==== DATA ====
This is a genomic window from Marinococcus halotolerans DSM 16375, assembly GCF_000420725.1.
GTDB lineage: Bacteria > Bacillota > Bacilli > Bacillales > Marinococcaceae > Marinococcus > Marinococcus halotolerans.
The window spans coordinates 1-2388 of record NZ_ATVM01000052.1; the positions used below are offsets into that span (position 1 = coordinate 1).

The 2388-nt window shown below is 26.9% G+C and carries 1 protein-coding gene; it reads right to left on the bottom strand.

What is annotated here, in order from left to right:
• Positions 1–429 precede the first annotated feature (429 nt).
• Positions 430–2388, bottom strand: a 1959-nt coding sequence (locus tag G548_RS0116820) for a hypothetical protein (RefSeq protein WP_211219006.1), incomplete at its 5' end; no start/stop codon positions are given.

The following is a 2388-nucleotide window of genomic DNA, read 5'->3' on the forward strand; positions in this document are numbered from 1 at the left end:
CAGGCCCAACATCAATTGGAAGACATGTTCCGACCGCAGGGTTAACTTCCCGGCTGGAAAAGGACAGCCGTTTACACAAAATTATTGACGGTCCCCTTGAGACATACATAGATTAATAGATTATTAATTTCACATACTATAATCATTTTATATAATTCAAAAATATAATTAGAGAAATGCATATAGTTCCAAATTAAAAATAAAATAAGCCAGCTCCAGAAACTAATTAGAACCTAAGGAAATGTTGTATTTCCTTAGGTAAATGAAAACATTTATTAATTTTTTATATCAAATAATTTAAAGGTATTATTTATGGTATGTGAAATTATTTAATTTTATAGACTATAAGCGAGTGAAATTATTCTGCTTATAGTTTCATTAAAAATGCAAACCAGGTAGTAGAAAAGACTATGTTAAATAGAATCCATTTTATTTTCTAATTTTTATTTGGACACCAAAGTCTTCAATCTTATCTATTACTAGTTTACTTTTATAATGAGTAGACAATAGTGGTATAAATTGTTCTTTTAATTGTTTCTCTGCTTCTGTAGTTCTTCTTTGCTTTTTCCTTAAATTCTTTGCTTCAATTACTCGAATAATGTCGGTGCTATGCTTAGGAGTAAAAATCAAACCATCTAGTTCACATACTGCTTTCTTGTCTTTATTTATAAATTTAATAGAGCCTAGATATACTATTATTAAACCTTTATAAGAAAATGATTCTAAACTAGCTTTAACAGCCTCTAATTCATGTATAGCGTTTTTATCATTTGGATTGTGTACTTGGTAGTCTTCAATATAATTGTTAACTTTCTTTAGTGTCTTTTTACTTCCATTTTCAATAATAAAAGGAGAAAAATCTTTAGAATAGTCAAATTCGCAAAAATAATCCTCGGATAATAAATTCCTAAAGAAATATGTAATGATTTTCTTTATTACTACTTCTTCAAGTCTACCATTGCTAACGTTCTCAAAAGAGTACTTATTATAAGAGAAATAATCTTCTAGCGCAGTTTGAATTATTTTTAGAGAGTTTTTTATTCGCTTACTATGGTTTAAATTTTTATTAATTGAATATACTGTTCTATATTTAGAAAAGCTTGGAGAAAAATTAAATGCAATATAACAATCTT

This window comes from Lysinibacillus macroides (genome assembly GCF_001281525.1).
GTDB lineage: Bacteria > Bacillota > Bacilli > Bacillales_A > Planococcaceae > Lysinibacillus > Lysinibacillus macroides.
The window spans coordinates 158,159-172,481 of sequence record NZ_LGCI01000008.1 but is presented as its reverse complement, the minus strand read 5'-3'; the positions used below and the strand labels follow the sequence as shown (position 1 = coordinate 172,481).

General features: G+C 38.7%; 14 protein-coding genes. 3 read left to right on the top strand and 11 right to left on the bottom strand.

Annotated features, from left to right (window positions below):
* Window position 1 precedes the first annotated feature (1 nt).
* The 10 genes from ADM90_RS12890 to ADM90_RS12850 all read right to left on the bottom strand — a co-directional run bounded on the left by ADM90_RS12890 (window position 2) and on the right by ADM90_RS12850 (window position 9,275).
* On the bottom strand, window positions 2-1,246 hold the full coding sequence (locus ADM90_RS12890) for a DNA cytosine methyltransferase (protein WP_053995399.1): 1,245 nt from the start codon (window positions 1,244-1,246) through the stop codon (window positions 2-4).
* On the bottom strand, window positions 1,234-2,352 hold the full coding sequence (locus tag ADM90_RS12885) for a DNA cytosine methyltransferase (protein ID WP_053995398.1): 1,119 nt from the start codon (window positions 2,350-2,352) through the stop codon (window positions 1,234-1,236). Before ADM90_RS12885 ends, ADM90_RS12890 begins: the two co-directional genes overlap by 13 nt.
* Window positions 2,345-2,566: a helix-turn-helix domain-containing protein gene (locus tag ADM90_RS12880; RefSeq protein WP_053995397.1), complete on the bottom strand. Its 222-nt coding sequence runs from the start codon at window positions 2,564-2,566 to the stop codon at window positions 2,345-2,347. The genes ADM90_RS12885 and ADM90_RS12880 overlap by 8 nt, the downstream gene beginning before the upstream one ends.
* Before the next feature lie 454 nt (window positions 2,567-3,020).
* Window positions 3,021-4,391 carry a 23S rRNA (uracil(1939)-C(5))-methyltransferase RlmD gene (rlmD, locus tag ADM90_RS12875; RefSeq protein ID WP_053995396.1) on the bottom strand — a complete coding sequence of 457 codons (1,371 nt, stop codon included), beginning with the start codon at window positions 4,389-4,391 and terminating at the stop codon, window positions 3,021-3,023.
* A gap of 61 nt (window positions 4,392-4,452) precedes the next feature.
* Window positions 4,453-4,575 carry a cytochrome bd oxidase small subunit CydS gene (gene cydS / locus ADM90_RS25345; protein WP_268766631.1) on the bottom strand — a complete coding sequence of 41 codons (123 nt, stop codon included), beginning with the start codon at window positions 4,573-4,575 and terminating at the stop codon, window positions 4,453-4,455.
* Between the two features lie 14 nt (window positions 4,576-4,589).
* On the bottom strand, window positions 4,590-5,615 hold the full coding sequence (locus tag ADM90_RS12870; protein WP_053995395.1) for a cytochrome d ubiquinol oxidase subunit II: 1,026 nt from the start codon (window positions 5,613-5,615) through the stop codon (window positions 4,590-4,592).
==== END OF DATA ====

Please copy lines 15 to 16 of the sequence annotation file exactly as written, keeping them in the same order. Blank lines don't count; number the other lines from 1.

* Window position 1 precedes the first annotated feature (1 nt).
* The 10 genes from ADM90_RS12890 to ADM90_RS12850 all read right to left on the bottom strand — a co-directional run bounded on the left by ADM90_RS12890 (window position 2) and on the right by ADM90_RS12850 (window position 9,275).